Pleasure – beauty, joy and play
There is a significant discussion in scholarly literature about the role of beauty and aesthetics in drama (and indeed, in education). It has been brought to prominence in the work of James Thompson (2006) and Joe Winston (2005; 2008; 2010). It has importance as a unifying discourse harking back to more romantic ideals of what the arts should achieve, but long-since abandoned in the rationalist latter haff of the 20th century. It also foreshadows and joins the recurrent debate around the nature of change and impact in drama, moving beyond the rhetoric of transformation (Neelands, 2004) and engaging instead with more subtle characterisations of affect and effect (Thompson, 2009b). Experiences in and with drama often place value on what Thompson (2009a, p. 116) refers to as the ‘affective registry -associated with pleasure, beauty and fun’.
The focus on experience, aesthetic and feeling is described by Sloan, not as joy or pleasure, but the ‘affective experience of alive-ness’. Rather than talking about feeling in terms of emotion, they consider it in terms of the sensation of life (Sloan, 2018, p. 593). This is an idea that resonates with us -the notion of being present in the experience of alive-ness. Others discuss the potent possibility of emotion of drama (Bundy, Dunn & Stinson, 2016) and the place of empathy in our work (Grove O’Grady, 2020). Regardless of the particular orientation, drama as embodied, relational, experiential, participatory, joyful, sorrow-inducing, is drama concerned with ‘feeling’ life.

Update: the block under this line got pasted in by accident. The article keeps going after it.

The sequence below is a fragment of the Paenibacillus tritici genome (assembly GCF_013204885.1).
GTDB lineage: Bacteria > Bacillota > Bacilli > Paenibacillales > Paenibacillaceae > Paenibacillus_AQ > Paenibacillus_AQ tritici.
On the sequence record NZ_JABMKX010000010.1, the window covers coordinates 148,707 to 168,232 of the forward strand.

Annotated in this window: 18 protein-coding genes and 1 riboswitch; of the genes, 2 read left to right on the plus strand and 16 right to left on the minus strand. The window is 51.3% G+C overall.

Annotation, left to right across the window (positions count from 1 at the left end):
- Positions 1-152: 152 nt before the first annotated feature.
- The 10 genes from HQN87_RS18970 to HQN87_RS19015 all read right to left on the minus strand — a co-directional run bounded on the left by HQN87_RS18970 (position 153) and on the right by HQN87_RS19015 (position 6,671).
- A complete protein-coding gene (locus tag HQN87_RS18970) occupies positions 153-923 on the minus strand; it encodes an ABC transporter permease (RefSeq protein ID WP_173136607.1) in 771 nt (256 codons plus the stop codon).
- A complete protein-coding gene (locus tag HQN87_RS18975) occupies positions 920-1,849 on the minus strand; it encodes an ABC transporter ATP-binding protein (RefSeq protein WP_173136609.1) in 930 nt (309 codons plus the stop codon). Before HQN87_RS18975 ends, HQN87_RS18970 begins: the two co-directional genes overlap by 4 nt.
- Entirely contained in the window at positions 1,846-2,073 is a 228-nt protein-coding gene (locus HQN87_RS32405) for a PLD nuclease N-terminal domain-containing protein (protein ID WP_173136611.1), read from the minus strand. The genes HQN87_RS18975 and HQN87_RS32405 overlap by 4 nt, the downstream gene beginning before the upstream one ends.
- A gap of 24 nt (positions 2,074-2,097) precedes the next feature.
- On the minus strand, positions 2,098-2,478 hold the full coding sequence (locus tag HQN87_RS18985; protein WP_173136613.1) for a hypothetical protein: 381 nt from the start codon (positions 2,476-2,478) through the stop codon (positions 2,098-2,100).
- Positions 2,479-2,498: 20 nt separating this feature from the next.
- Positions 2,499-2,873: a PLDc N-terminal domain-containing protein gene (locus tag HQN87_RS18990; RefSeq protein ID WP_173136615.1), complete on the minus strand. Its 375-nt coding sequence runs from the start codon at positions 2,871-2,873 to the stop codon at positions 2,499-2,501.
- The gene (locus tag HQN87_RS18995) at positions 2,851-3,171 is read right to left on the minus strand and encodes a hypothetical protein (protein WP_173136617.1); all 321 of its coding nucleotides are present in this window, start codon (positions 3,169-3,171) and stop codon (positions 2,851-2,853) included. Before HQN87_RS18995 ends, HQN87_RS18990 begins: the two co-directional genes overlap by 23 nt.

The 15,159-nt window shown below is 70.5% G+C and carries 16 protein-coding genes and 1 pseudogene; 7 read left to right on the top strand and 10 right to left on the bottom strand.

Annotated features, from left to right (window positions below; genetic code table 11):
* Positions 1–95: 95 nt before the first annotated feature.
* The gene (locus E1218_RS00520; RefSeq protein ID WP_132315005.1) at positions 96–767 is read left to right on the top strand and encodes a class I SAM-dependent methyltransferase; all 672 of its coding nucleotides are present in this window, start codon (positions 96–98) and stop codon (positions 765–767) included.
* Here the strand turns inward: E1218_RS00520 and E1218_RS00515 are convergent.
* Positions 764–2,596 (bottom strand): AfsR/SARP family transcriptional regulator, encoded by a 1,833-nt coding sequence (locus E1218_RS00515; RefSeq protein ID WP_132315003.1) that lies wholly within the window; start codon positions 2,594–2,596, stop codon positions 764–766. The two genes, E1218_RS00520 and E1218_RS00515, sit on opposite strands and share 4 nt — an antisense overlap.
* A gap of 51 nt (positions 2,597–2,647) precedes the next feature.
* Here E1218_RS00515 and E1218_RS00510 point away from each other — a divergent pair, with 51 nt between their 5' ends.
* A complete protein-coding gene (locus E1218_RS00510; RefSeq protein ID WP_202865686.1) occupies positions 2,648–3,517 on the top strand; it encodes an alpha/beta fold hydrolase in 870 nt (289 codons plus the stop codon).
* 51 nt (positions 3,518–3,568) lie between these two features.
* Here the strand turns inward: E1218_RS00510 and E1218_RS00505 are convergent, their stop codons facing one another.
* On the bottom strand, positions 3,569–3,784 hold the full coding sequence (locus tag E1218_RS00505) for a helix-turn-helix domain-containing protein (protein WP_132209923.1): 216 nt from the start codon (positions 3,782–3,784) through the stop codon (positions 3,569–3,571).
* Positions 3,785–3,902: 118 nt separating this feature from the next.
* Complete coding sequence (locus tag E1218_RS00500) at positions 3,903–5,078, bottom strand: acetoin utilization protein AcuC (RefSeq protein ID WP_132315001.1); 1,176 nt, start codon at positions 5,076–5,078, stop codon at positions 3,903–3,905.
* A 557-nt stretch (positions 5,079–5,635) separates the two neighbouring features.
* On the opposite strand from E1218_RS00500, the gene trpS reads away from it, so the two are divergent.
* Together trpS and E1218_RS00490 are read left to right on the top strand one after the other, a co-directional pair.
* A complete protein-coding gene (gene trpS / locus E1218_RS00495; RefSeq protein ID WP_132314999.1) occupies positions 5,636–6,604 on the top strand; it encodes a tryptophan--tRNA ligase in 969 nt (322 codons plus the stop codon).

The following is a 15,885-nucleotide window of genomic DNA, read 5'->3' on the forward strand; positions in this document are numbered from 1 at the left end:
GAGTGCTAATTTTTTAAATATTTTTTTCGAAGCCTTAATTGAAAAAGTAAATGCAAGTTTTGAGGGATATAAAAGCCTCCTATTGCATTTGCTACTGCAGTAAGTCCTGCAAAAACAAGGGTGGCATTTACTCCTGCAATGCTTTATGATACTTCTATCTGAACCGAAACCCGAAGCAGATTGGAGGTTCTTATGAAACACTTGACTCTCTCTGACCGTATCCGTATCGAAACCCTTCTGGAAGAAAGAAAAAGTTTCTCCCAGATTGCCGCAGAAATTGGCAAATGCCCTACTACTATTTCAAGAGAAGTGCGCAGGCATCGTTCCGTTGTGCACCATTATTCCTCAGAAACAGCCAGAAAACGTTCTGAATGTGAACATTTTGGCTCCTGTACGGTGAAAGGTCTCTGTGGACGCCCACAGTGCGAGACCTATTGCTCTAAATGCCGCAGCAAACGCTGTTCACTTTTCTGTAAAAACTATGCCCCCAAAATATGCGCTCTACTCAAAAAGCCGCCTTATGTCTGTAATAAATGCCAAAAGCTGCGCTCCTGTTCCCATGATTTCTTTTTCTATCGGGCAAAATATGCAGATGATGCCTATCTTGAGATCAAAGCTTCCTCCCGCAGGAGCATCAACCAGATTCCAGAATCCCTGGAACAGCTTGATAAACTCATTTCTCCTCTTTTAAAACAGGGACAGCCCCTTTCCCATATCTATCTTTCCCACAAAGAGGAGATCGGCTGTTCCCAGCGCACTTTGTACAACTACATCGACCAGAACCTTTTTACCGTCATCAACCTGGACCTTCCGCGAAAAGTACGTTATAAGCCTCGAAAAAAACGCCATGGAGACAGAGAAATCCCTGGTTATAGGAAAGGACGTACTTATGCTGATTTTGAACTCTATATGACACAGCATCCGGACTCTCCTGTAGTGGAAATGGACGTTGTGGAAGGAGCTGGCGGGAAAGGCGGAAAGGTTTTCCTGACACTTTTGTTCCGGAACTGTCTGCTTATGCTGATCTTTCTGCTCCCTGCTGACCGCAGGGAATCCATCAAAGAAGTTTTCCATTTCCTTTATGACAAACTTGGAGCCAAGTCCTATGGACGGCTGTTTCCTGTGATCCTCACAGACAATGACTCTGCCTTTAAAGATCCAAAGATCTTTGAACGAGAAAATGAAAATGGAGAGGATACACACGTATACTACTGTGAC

Alongside a prominent literature in aesthetics, beauty and drama, there is an enduring and much-loved relationship between drama and play. Many of our colleagues over the years have written about it, considering the opportunity drama presents for spontaneous and playful engagement with curriculum, social issues and learning. Neelands (2010b) considers it ‘betwixt and between’ mindfulness and playfulness that provides so much opportunity for learning, engagement and connectedness. Similarly (but differently), O’Toole offers a dialectic between art and play - between curiosity and control; ‘what if?’ and ‘as if’ (O’Toole, 2006). Scholars have lamented that our imagination and creativity are stifled by education institutions (such as school) and as we become older, we lose our ability to play. The opportunities afforded for playful engagement with bodies, ideas and place are seen as a ‘gift’ that drama brings to places usually considered lacking in such opportunities, places such as schools, prisons, hospitals and warzones. From theatresports in schools, to clowns in hospitals, to circus play in refugee camps, drama draws much of its power from the pleasure of the experience, the chance for fun and the opportunity for aesthetic connection to and with the world.
This is a power that the world is questing for. It is considered by some an antidote to the excesses of the global flows and a rejection of the neoliberal impulse to commercialise feeling (Hochschild, 2003). Others see a perceptible turn back to joyous and pleasureable celebration of humanity observable in places where there is a renewed place of art in the world (Sommer, 2014), and where our democracies are revived and celebrated once again through the humanities (Nussbaum, 2010). At the heart of all of these desires sits drama.